Elections

Trump on fundraising: ‘I’d like support’ but can go it alone

Republican presidential candidate Donald Trump gestures as he speaks in Las Vegas on Saturday, June 18, 2016. Trump’s campaign is cycling $6 million into his companies through use of his properties; meanwhile, Trump has been on an urgent fundraising quest.
Republican presidential candidate Donald Trump gestures as he speaks in Las Vegas on Saturday, June 18, 2016. Trump’s campaign is cycling $6 million into his companies through use of his properties; meanwhile, Trump has been on an urgent fundraising quest. Associated Press

Donald Trump shrugged off concerns about his meager fundraising totals Tuesday, expressing confidence that he could inject his presidential campaign with as much cash as needed and hitting his opponent, Hillary Clinton, as a big-spending politician who is beholden to Wall Street.

The comments came hours after campaign finance filings showed that Clinton’s campaign war chest dwarfs that of the Manhattan businessman by more than $40 million. His cash on hand total was a paltry $1.3 million, which Trump attributed to lingering reluctance among Republicans to rally around his candidacy.

“It would be nice to have some help from the party,” Trump said on NBC’s “Today” show. “I’d like to see great support. If I don’t have great support I’ll go a different route.”

The different direction would be self-funding his general election bid, as Trump did, to a certain extent, during the primary campaign.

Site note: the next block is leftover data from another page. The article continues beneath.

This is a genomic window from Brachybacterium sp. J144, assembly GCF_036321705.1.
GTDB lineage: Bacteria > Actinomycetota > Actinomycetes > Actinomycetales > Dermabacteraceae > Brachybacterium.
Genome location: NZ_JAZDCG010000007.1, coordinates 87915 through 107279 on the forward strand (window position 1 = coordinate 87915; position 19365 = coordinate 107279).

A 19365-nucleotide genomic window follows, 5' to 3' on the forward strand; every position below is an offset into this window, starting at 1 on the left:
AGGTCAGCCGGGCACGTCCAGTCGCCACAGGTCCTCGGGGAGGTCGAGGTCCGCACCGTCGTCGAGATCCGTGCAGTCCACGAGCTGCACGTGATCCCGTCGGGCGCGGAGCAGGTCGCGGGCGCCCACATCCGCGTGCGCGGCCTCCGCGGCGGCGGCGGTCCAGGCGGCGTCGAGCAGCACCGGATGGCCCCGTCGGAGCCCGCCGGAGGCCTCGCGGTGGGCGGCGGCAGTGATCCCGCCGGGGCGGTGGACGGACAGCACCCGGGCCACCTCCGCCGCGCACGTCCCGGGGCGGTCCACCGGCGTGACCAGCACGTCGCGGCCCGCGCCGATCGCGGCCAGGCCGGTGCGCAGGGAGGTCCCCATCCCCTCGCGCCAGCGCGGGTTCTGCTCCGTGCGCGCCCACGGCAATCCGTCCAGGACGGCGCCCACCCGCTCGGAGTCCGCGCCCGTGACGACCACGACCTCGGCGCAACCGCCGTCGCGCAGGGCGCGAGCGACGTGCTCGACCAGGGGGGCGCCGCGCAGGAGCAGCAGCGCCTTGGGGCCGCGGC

“I have a lot of cash and I may do that in the general election,” he said.

Still, Trump defended his fundraising prowess and said that he collected $12 million for the Republican Party’s coffers during a series of events over the weekend. Despite those efforts, Trump lamented that he was not getting more support from his own side.

“I’m having more difficulty, frankly, with some of the people in the party than I am with some of the Democrats,” he said. “They don’t want to come on. They will probably eventually come on. If they don’t, I’ll be fine either way.”

Trump also suggested that fundraising is less important for him because of the unusual nature of his candidacy. Drawing on the experience of his primary campaign, in which his opponents outspent him and lost, Trump said it would not require $1 billion to beat Clinton.

“Politicians are the only ones who can spend a billion dollars,” Trump said in a separate interview on Fox News. “Hillary Clinton will spend a billion dollars of Wall Street money and the money from the Middle East.”

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